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A generic drug is a copy of the brand-name drug with the same dosage, safety, strength, quality, consumption method, performance, and intended use. Before generics become available on the market, the generic company must prove it has the same active ingredients as the brand-name drug and works in the same way and in the same amount of time in the body.
The only differences between generics and their brand-name counterparts is that generics are less expensive and may look slightly different (eg. different shape or color), as trademarks laws prevent a generic from looking exactly like the brand-name drug.
Generics are less expensive because generic manufacturers don't have to invest large sums of money to develop a drug. When the brand-name patent expires, generic companies can manufacture a copy of the brand-name and sell it at a substantial discount.
UCERIS tablets are a prescription corticosteroid medicine used to help get active, mild to moderate UC under control (induce remission) and may help relieve the symptoms of UC. It is not known if UCERIS tablets are safe and effective in children.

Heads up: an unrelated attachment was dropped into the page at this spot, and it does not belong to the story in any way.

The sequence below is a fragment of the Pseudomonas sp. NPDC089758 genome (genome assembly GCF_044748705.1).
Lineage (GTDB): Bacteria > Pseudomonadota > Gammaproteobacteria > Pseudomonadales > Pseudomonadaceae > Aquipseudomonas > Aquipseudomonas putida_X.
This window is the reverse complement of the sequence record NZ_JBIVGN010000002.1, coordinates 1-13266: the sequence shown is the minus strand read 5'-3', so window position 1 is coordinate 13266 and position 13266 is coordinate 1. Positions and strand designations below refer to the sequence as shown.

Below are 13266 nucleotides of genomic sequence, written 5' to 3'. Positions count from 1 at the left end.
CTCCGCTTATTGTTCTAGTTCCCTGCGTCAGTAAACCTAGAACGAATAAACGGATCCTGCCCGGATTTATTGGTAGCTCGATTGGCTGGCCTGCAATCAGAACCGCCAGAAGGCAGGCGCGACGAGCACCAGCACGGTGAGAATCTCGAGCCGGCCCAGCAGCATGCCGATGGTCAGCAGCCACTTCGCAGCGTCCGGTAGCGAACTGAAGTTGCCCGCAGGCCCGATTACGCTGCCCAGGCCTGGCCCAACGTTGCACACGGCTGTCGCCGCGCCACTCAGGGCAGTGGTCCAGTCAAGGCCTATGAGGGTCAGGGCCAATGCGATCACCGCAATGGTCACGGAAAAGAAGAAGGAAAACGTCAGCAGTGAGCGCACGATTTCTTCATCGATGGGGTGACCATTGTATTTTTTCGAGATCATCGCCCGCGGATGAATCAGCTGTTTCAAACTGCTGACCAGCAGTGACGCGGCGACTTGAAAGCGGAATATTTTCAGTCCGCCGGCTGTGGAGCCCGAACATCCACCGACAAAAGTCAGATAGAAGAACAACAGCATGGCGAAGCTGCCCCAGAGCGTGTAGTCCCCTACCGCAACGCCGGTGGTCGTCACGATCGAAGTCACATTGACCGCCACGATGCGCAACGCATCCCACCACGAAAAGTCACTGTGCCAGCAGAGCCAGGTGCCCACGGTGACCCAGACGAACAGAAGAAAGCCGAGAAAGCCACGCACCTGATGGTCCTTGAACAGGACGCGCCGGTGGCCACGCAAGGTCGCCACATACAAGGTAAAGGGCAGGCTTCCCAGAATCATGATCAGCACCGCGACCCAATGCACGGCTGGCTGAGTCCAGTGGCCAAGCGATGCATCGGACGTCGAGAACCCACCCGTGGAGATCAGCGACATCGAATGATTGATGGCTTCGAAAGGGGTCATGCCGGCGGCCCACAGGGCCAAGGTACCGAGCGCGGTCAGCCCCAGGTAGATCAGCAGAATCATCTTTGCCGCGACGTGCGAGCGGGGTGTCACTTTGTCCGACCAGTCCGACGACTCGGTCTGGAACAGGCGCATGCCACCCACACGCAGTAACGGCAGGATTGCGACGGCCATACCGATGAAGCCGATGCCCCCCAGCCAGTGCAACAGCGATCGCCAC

IMPORTANT SAFETY INFORMATION—UCERIS extended release tablets UCERIS extended release tablets are not for everyone. Do not take UCERIS tablets if you are allergic to budesonide or any of the ingredients in UCERIS tablets Before you take UCERIS tablets, tell your healthcare provider if you have liver problems; are planning to have surgery; have chickenpox or measles or have recently been near anyone with chickenpox or measles; have an infection; have or had a family history of diabetes, cataracts, or glaucoma; have or had tuberculosis; have high blood pressure (hypertension); have decreased bone mineral density (osteoporosis); have stomach ulcers; or have any other medical condition Before you take UCERIS tablets, tell your healthcare provider if you are pregnant or plan to become pregnant. It is not known if UCERIS tablets will harm your unborn baby Tell your healthcare provider if you are breastfeeding or plan to breastfeed. UCERIS tablets can pass into your breast milk and may harm your baby. You and your healthcare provider should decide if you will take UCERIS tablets or breastfeed. You should not do both Tell your healthcare provider about all the medicines you take, including prescription and over-the-counter vitamins and herbal supplements. UCERIS tablets and other medicines may affect each other and cause side effects Do not eat grapefruit or drink grapefruit juice while taking UCERIS tablets. Eating grapefruit or drinking grapefruit juice can increase the level of this medicine in your blood UCERIS is a steroid. Long-time use of UCERIS tablets can cause you to have too much glucocorticosteroid medicine in your blood (hypercorticism). Tell your healthcare provider if you have any of the following signs and symptoms of hypercorticism: acne; bruise easily; rounding of your face (moon face); ankle swelling; thicker or more hair on your body and face; a fatty pad or hump between your shoulders (buffalo hump); or pink or purple stretch marks on the skin of your abdomen, thighs, breasts, and arms When UCERIS tablets are taken for a long period of time, the adrenal glands do not make enough steroid hormones. Tell your healthcare provider if you are under stress, have a persistent fever, or have any of the following symptoms: tiredness, weakness, nausea, vomiting, and/or low blood pressure UCERIS tablets may weaken your immune system. Taking medicines that weaken your immune system makes you more likely to get infections. Avoid contact with people who have contagious diseases such as chickenpox or measles while taking UCERIS tablets If you take certain other steroid medicines to treat allergies, switching to UCERIS tablets may cause your allergies to come back. These allergies may include eczema (a skin disease) or rhinitis (inflammation inside your nose). Tell your healthcare provider if any of your allergies become worse while taking UCERIS tablets In clinical studies, the most common side effects of UCERIS tablets were headache, nausea, decreased blood cortisol (a hormone made by the adrenal glands), stomach-area pain, tiredness, stomach or intestinal gas, bloating, acne, urinary tract infection, joint pain, and constipation